A Discouraging Trend – Some Publishers Refuse to Offer Hard-Copy Review Books (Gupta)

If you read this blog with some regularity, you know that I like to read and review books. I review (announce, note, book-author interviews, etc.) about 40-50 books a year here, and another 5-10 for print journals. I am always appreciative to have a free copy from the publishers of these books. I am old-fashioned in the sense that I like to have a hard copy to put on my shelf and I mark-up my books pretty heavily.

I have noticed that over the last few years, some publishers are becoming more picky about who they send books to, and also some are refusing to send out print books at all to reviewers (bloggers or even traditional print-journal reviewers). I understand that printing and shipping is expensive, and that many scholars now have e-readers, but I must say I simply do not like being forced to accept an e-copy for review. To make matters worse, some publishers only offer print-reviewers and bloggers e-copies with an expiration date! You don’t even get to keep the book.

My hope is that publishers will respect the desired medium of reviewers like me, and will factor review copies (more review copies?) into the cost of the book, knowing publicity is a return on investment. I simply do not want to collect a bunch of e-books. I lend books out, I pass them around in class, I like to see them on my shelves as inspiration while I research, write, and prepare lectures.

How do others feel? Should we (reviewers) try to have a “conversation” with these publishers (I have tried personally with no success)? Should we simply accept our fate? Honestly, I will say there have been several books I have refused to review simply because the publisher will only allow an e-pub version. Maybe I am just too stubborn, but I am hoping my intransigence will make a difference in turning this tide!



15 thoughts on “A Discouraging Trend – Some Publishers Refuse to Offer Hard-Copy Review Books (Gupta)

  1. Only a fortnight ago, I sought to obtain a couple of books from a publisher to review on my blog. The publisher’s website advised that only e-books would be available, and that I had to request the books through Edelweiss. However, my requests were declined – which is fair enough, I suppose. Publishers have the right to decline requests, after all. But no reason was given. I asked why my requests had been declined, only to be told that my blog doesn’t meet the publisher’s criteria. I pushed further, asking what the criteria is; I’m still waiting for an answer. What makes this frustrating for me is that this particular publisher has sent me hard copy books to review on my blog in the past. The policy has obviously changed.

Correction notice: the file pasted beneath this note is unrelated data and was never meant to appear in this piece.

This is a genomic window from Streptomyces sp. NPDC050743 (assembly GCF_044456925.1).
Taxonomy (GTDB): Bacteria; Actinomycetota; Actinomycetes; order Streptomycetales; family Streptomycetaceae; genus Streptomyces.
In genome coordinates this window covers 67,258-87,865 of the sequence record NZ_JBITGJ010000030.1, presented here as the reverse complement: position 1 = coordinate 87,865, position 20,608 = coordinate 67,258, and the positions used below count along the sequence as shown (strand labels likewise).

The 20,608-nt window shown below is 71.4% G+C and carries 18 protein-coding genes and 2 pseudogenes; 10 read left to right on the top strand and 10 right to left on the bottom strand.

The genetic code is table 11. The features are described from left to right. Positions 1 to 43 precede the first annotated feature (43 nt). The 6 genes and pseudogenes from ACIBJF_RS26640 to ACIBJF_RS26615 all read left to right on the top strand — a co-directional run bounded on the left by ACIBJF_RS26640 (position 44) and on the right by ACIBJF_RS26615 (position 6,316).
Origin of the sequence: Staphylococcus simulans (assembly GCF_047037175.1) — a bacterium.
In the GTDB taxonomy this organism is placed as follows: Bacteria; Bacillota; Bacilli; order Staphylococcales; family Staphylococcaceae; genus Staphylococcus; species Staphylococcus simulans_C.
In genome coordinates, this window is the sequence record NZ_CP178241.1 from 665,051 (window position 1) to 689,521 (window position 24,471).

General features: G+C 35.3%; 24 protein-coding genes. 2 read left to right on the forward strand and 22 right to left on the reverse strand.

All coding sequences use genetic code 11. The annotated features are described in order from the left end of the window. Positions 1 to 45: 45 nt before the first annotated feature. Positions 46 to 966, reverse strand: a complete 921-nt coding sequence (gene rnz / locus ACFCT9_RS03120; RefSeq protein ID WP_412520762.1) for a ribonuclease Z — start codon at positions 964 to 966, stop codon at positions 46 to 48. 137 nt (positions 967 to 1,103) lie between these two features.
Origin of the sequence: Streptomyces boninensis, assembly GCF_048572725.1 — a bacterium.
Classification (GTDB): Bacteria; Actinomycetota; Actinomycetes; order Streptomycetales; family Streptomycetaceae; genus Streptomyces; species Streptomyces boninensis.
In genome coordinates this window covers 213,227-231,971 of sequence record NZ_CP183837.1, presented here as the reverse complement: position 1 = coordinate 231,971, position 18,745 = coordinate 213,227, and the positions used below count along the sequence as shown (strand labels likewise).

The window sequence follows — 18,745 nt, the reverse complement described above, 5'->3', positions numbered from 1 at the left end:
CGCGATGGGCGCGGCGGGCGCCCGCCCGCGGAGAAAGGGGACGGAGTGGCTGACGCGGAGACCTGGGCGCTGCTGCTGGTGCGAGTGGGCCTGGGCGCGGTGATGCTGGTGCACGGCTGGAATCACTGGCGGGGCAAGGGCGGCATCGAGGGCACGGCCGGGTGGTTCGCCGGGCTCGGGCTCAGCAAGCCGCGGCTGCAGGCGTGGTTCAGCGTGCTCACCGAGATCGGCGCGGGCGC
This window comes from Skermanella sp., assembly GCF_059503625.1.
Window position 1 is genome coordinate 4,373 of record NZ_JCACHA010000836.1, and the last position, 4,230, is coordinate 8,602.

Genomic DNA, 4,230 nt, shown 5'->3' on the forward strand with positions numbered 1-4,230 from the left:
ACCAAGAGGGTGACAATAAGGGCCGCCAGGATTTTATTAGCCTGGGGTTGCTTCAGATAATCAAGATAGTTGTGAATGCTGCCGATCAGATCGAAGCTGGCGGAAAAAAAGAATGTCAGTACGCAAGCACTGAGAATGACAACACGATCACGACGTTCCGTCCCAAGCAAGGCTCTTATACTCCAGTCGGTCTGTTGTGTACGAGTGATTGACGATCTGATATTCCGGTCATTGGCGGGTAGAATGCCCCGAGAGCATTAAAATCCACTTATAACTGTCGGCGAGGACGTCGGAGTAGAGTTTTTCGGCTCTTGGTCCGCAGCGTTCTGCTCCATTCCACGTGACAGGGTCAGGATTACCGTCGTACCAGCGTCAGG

I can understand publishers not wanting to send hard copies to bloggers, but I don’t see what they can possibly lose by sending e-books out for review.

    (I’m not sure this addresses your blog post, but it’s good to vent a little!)

  2. Yes we’ve had that problem at Evangelical Textual Criticism blog. One publisher offered an e-book. Which we declined. The fact is that we’ll probably still note the book’s existence on the blog, but not give it a critical review, so possibly publishers are banking on that.

  3. I’m with you on this one, Nijay. It’s free publicity for them and unpaid labor on our part. This is one of the reasons why the only reviews I have posted on the blog are shorter versions of reviews I have done for journals. I am especially opposed to wasting my time giving them free publicity only to have an e-copy that will eventually expire.

  4. I suppose I understand the policy regarding hardcopies, even if I don’t like it. Every copy of a book given away for review is one that cannot be sold, which is significant if it is a monograph with a limited print run — you know, the kind of book we often like to review so we don’t have to shell out $100+ for it! I, personally, would decline all e-copies or anything else that departs from the original, bound hard-copy release. Would you care to share which publishers have done this direction?

  5. I’m with you, with two exceptions: older books, and books that exist primarily (even only) in electronic form. I run a book review service for the Mathematical Association of America and most publishers have found that sending us books is worth the cost.

  6. (pasted with a slight adjustment from Facebook)

    I agree. I’m old fashioned as well and prefer print by leaps and bounds (what kind of book nerd does not need to mark up their books? not to mention smell the pages wink emoticon ). The bigger point is what Christopher mentioned. While I do review an ebook once in a while from the publishers that refuse to send print, I refuse to review a “disappearing ebook.” Reviewing takes time, and it’s also free publicity for the publisher. A free copy is fair compensation, but if you don’t get to keep even an ebook, I do not see it as fair compensation. We might as well just get a library copy and not spend the time to review then!

  7. As someone who works in publishing (B&H Academic), I’m happy to send a review copy in whatever format the reviewer prefers–and most still prefer print books. This is the first I’ve heard of publishers using “disappearing ebooks.” “Disappearing book” for bibliophiles just has an ominous tone! Anyone who is willing to review a book, in my view, deserves a permanent copy.

  8. I reviewed two books for one publisher, “Reading Backwards” by Richard Hays and “Deep Exegesis” by Peter Leithart. I had the time so I agreed to review them, even though they would expire (after a year). However, they received a shipment of Hays’ book, and after I reviewed it I was actually able to keep it. However, after this I wouldn’t review to-be-expired e-books again. As others have said, if I can’t even keep the books then what is the point?

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